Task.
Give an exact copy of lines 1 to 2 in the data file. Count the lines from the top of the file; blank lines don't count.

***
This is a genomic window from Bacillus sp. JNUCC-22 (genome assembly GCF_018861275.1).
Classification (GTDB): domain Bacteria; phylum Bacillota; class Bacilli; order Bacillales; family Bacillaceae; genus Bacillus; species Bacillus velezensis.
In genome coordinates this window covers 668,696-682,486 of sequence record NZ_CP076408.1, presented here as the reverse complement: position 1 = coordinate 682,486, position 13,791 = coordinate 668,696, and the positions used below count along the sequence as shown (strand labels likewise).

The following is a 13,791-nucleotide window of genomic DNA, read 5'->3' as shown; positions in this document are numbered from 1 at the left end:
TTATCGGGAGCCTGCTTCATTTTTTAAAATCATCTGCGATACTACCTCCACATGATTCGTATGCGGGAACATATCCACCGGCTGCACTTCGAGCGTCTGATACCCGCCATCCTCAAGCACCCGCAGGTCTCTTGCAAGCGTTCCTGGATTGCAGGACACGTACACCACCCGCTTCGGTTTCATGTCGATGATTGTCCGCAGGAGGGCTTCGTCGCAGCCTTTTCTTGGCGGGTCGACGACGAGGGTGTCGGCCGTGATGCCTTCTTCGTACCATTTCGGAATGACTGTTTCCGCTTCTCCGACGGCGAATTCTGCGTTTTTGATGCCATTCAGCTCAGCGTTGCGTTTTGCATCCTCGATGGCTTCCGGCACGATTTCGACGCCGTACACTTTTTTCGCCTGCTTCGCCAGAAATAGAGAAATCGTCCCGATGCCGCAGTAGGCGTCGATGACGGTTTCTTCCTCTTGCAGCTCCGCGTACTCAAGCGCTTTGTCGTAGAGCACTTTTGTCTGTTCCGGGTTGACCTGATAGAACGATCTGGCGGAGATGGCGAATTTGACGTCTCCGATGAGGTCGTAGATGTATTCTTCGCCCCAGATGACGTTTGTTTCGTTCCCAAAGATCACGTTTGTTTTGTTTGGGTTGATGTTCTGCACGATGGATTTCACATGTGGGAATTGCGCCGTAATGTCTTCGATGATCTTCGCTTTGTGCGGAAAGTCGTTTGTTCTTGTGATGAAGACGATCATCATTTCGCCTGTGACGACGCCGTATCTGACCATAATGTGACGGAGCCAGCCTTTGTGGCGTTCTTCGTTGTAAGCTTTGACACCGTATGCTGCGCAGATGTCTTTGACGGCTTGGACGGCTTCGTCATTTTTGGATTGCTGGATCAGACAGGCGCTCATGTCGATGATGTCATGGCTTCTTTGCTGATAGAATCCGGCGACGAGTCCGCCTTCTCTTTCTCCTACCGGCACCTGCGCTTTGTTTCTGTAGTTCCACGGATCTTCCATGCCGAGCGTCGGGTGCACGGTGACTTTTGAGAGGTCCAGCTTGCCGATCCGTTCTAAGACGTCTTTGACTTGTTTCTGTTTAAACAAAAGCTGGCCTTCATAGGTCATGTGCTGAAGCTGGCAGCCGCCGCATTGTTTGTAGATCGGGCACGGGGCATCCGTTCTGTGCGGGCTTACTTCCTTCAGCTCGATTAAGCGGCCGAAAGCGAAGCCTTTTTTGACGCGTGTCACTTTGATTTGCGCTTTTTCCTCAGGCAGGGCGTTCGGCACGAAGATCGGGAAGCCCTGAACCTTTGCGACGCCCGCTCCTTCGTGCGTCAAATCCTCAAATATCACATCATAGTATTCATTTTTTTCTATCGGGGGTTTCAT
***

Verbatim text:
This is a genomic window from Bacillus sp. JNUCC-22 (genome assembly GCF_018861275.1).
Classification (GTDB): domain Bacteria; phylum Bacillota; class Bacilli; order Bacillales; family Bacillaceae; genus Bacillus; species Bacillus velezensis.